A Home is Wherever You Are

Mortgage, Retirement

November 07, 2019

If you’re within 10 or 15 years of retiring I know that it’s likely you have every intention of staying put in your current home when you retire. “Aging in place” is a very popular goal.


And it can be a great non-move. If you will have the mortgage paid off before you retire, and you are confident you can cover the ongoing (and rising) cost of property tax, maintenance and insurance from guaranteed income sources, I am all for staying put. By guaranteed income sources I mean Social Security, a pension if you have one, and an immediate annuity if that’s part of your retirement plan.


But if you are currently anxious about your retirement, I encourage you to think about whether making a move now might be your best move.  In many parts of the country, home values have fully recovered –and surpassed – the levels before the financial crisis. That may create an opportunity for you to sell at a profit and shore up your retirement.


If you don’t need such a big place, and no longer need to live in a great school district, would it be possible to sell your home and use your profit to buy a smaller place in another neighborhood without a mortgage?


Or what about renting? If you sell today and rent a home where the monthly cost is less than what you’re currently paying for property tax, maintenance and insurance, that can be a win. Yes, rents rise. But so too does property tax, maintenance and insurance.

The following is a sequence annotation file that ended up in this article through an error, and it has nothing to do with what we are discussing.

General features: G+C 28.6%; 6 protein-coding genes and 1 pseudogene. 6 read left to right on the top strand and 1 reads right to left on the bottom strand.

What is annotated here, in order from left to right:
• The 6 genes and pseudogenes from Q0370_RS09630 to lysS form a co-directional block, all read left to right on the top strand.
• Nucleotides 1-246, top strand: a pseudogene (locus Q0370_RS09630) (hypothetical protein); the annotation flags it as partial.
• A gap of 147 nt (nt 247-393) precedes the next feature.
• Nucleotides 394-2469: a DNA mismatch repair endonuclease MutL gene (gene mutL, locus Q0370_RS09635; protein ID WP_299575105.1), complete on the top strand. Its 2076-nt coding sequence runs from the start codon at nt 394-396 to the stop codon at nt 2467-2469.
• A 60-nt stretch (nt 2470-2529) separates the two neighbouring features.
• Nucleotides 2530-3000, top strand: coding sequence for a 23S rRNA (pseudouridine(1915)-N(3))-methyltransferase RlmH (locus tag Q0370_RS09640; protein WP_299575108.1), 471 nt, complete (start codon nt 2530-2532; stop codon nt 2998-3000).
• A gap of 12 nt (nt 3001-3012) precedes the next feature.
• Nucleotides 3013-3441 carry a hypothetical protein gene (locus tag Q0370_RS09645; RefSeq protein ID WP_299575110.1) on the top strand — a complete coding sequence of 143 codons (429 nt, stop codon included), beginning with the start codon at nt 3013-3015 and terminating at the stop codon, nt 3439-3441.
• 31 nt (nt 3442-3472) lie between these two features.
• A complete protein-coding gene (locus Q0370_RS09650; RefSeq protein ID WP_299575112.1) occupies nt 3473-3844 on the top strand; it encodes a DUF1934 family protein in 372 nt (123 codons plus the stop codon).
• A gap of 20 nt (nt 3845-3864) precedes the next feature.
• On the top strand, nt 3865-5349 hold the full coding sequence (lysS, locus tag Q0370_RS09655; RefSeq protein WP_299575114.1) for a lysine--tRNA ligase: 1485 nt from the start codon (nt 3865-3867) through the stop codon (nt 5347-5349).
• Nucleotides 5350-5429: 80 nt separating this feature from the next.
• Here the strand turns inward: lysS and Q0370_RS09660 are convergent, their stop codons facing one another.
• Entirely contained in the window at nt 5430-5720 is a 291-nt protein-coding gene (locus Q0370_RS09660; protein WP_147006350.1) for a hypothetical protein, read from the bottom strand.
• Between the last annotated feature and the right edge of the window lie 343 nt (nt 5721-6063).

You also need to consider whether your current home will be a comfortable fit for an older you. Are there lots of stairs? And lots to maintain? A condo or townhome can be a great physical fit, and as you age, I think you might grow to appreciate the nearness of neighbors even more.


Now I know there is one huge problem: Your current home is full of memories. And for those of you with adult children, it is likely still the place where everyone continues to gather for holidays and family celebrations.


I respect that your initial response to the notion of moving may be a quick “No way, Suze.” I get it. But if you have any money stress now or are worried about your retirement, you owe it to your entire family to consider how a move could help.  A financially confident you is what your family most wants. If you move, so too will the memories. And as a family you will start building new ones as well.

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